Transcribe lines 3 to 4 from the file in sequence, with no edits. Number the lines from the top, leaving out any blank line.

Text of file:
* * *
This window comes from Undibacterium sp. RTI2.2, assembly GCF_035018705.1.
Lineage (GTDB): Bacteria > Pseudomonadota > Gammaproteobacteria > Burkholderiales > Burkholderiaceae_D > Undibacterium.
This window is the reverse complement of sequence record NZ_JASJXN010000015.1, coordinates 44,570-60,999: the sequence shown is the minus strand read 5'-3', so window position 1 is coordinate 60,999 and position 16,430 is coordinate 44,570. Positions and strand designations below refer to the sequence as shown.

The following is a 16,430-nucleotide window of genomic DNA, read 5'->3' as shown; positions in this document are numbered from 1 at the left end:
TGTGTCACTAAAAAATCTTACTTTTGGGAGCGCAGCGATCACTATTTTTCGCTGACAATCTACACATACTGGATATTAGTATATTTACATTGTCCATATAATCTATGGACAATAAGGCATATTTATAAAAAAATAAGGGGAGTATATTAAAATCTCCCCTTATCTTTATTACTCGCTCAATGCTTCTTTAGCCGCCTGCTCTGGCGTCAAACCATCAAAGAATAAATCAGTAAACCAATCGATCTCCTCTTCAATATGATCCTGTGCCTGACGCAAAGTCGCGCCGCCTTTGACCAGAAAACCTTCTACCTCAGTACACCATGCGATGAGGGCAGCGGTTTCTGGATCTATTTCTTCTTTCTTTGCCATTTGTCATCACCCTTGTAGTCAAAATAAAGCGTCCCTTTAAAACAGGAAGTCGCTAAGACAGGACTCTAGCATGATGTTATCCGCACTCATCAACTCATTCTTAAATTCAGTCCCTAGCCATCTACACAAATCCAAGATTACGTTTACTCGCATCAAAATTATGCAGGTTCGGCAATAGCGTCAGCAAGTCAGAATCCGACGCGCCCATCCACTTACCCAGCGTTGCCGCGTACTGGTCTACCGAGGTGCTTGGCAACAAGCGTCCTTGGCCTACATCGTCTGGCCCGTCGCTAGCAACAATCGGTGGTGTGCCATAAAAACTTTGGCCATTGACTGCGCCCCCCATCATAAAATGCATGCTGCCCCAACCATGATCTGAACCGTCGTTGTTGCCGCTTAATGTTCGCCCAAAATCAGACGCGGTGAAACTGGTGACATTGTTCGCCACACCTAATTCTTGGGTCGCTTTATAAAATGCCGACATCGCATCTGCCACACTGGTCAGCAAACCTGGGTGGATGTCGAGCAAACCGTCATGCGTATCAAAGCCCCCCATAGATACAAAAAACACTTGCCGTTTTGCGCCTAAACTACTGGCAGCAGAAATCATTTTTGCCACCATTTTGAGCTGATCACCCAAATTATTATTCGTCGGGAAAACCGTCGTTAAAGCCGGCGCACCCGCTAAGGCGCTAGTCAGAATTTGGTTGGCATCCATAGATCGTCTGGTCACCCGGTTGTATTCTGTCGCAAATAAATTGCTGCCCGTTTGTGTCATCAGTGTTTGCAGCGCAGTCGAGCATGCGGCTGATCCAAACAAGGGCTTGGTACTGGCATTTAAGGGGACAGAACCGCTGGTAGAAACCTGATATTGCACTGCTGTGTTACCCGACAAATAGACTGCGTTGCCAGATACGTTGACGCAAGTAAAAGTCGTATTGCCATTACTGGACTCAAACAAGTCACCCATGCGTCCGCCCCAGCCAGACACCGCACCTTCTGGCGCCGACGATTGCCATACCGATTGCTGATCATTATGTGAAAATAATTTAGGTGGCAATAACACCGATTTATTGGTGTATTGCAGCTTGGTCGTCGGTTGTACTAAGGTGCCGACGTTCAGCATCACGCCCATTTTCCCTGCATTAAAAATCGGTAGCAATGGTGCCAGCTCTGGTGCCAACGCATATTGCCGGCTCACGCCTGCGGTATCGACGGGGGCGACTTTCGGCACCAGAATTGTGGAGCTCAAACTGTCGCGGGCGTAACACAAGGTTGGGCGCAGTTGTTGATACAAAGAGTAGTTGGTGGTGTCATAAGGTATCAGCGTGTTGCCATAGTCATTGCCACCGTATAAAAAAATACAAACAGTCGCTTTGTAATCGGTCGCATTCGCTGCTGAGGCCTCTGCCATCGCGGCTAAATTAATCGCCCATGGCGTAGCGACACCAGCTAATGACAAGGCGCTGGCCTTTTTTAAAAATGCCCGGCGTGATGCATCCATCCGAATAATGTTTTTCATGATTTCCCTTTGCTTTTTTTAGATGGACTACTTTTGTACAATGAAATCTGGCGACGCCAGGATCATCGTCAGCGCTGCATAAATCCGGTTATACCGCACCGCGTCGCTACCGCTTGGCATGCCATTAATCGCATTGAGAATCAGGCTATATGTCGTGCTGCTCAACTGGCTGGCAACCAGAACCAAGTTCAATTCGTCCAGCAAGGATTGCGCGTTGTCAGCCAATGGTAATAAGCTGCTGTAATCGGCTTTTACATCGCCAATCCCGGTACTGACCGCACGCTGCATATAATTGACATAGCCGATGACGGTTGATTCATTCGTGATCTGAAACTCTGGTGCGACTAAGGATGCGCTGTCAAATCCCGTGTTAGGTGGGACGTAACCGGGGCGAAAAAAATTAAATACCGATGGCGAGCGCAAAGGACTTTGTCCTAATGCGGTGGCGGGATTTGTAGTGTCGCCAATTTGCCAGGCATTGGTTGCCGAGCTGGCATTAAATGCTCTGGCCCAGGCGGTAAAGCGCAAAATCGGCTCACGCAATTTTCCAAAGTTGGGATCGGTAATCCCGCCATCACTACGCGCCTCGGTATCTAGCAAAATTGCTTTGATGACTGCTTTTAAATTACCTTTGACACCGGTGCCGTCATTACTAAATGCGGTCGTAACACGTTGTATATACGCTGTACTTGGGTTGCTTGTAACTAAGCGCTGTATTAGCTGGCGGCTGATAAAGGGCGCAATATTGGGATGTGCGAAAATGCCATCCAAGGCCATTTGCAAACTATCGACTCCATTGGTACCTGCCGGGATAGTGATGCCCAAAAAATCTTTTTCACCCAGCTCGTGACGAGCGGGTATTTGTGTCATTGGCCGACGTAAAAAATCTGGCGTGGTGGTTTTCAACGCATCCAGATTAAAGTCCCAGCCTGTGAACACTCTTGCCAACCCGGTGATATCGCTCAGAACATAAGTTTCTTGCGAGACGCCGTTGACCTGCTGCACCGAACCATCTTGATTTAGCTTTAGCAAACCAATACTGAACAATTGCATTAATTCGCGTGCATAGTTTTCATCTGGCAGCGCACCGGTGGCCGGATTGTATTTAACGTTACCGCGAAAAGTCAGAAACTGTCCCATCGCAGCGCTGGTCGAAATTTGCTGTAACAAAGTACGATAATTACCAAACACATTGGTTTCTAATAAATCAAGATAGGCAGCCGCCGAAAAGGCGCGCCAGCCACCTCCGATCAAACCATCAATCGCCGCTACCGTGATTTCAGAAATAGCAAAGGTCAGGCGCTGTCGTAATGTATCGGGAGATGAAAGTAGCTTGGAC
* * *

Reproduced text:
This window is the reverse complement of sequence record NZ_JASJXN010000015.1, coordinates 44,570-60,999: the sequence shown is the minus strand read 5'-3', so window position 1 is coordinate 60,999 and position 16,430 is coordinate 44,570. Positions and strand designations below refer to the sequence as shown.

The following is a 16,430-nucleotide window of genomic DNA, read 5'->3' as shown; positions in this document are numbered from 1 at the left end: